Mercedes-Benz Heritage

"The best or nothing at all" is an ambitious goal by any standard. In fact, you might say goals simply don't get more ambitious than this. Yet it's the goal that has shaped the vision and direction of Mercedes-Benz from the outset. Just as it seems to have been the goal that inspired the company's two founding fathers, Karl Benz and Gottlieb Daimler, even before their paths converged.

Innovation - the first automobile

On January 29th 1886, Karl Benz was granted German patent number 37435 for his invention, the Patent-Motorwagen, recognised today as the first automobile.In 1897 Gottlieb Daimler produced the "Phönix"-Wagen, the first vehicle to feature a front-mounted engine, the forerunner of today's motor cars. The Daimler and Benz companies merged in 1926 to survive the post-war economic conditions, although the two creators never actually met.In 1939 the company developed a range of new safety features, including side-impact protection, stiffened floor and a multi-piece steering column.

What's in a name?

In 1900, Emil Jellinek, the Daimler distributor for Austria-Hungary, France and Belgium ordered 36 of the latest more powerful Daimlers. He had one stipulation, that they be named after his twelve-year-old daughter Mercedes. Improbable as this sounds, the board agreed to this arrangement. The rest, as they say, is history.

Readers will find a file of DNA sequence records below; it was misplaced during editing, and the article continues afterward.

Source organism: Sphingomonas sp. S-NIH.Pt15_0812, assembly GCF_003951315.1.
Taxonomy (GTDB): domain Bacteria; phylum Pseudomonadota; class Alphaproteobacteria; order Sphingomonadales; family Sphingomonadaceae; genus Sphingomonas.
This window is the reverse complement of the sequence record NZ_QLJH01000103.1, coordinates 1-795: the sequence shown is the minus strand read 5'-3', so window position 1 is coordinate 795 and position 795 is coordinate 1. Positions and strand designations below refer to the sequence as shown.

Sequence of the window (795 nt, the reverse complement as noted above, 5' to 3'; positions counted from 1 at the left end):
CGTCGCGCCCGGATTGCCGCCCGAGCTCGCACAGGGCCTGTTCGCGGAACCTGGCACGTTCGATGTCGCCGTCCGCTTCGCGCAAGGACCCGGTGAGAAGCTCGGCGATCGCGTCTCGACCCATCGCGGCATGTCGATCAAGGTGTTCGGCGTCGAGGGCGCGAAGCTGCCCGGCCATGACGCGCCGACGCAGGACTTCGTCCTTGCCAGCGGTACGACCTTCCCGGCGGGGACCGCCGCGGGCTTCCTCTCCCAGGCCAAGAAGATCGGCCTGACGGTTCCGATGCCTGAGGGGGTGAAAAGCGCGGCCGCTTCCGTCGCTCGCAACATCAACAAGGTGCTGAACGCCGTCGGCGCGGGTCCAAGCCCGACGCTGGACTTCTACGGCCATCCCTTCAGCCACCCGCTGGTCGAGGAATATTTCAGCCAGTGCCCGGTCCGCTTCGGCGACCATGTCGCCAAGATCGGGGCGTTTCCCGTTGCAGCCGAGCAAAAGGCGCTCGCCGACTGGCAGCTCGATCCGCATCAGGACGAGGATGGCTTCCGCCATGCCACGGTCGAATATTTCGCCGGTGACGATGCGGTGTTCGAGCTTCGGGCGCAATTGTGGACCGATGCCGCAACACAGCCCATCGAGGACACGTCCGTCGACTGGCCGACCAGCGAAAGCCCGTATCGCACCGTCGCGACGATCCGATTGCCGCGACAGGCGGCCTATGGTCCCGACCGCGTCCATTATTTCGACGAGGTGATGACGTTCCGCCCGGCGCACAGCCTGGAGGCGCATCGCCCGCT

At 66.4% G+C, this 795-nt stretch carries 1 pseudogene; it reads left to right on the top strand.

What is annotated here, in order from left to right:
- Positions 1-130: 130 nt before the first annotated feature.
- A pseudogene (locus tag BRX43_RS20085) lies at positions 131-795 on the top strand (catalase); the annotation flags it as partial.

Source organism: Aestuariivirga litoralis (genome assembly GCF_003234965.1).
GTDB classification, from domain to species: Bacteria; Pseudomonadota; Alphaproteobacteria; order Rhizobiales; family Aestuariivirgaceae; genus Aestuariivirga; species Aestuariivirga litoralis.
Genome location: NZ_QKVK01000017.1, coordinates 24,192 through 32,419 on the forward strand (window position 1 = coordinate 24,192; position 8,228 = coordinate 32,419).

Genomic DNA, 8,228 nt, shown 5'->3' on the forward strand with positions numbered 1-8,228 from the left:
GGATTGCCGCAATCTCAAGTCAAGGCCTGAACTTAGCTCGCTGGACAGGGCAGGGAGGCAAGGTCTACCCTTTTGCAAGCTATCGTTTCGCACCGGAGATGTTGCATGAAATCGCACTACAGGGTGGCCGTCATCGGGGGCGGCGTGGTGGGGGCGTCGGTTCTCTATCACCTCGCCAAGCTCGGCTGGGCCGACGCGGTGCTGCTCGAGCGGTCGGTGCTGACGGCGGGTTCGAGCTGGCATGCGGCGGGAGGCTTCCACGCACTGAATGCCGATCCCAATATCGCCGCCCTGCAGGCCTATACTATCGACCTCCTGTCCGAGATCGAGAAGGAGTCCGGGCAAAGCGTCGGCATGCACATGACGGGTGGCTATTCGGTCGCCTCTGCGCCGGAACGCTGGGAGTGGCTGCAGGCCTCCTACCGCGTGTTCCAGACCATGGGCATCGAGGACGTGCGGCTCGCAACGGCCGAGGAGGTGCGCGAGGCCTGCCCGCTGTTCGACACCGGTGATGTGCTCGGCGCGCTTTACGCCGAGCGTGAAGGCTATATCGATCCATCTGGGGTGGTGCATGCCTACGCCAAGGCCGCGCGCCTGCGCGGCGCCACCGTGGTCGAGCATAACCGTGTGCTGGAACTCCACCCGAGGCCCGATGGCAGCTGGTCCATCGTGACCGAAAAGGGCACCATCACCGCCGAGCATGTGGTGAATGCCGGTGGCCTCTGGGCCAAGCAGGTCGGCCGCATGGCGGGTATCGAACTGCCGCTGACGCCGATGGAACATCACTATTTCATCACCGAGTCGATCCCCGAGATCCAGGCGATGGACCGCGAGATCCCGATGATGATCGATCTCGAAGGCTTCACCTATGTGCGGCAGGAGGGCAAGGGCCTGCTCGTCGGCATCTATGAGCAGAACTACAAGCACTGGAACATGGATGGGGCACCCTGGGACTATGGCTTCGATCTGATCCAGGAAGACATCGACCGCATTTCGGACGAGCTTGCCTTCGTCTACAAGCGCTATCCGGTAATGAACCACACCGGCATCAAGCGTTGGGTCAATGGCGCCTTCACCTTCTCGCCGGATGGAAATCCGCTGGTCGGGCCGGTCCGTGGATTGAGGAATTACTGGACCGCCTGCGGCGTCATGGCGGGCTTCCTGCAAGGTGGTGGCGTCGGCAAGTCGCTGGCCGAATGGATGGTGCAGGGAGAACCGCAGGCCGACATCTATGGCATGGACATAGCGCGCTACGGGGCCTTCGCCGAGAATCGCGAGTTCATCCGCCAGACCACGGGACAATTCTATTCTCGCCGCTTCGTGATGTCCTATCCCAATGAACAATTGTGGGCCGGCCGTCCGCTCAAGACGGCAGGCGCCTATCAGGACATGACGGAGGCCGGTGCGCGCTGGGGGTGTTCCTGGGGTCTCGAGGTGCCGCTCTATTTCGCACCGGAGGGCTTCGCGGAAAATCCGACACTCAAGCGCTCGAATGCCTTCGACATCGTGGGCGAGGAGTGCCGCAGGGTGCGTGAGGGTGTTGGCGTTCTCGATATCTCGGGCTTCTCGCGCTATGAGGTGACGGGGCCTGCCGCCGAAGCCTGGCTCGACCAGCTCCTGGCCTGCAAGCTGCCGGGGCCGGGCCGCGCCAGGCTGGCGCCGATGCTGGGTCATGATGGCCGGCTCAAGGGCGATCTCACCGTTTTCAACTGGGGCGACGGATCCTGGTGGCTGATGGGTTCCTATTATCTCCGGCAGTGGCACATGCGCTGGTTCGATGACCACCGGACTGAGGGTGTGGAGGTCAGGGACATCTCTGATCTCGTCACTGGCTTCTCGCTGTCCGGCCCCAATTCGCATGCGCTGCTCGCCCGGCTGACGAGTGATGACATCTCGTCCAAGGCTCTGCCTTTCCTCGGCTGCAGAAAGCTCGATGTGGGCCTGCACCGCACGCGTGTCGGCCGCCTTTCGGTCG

"On land, on water and in the air" - from 1909 onwards, the distinctive three-pointed star was used to symbolise Gottlieb Daimler's ambition to bring the benefits of motorisation to all modes of transport. In 1916 the points of the star were surrounded by a circle, and the now-legendary design became a registered trademark in August 1923.

Engineering and Design 'World Firsts'

In 1959 Mercedes-Benz became the first car manufacturer to develop impact and roll-over tests, and to produce the world's first production car designed to reduce injury in the event of an accident.

In 1978 Mercedes-Benz introduced probably the greatest pioneering achievement - the first Anti-lock Braking System on the S-Class model. In 1979, having invented them, we became the first manufacturer to fit inertia-reel seatbelts and front seat head restraints on all of our vehicles as standard.

In 1981, we introduced the first-ever driver's airbag, followed in 1988 by a passenger airbag.

In 1997, we put big car safety within the design of smaller models, by creating a unique impact-resistant sandwich floor design for our new Mercedes A-Class.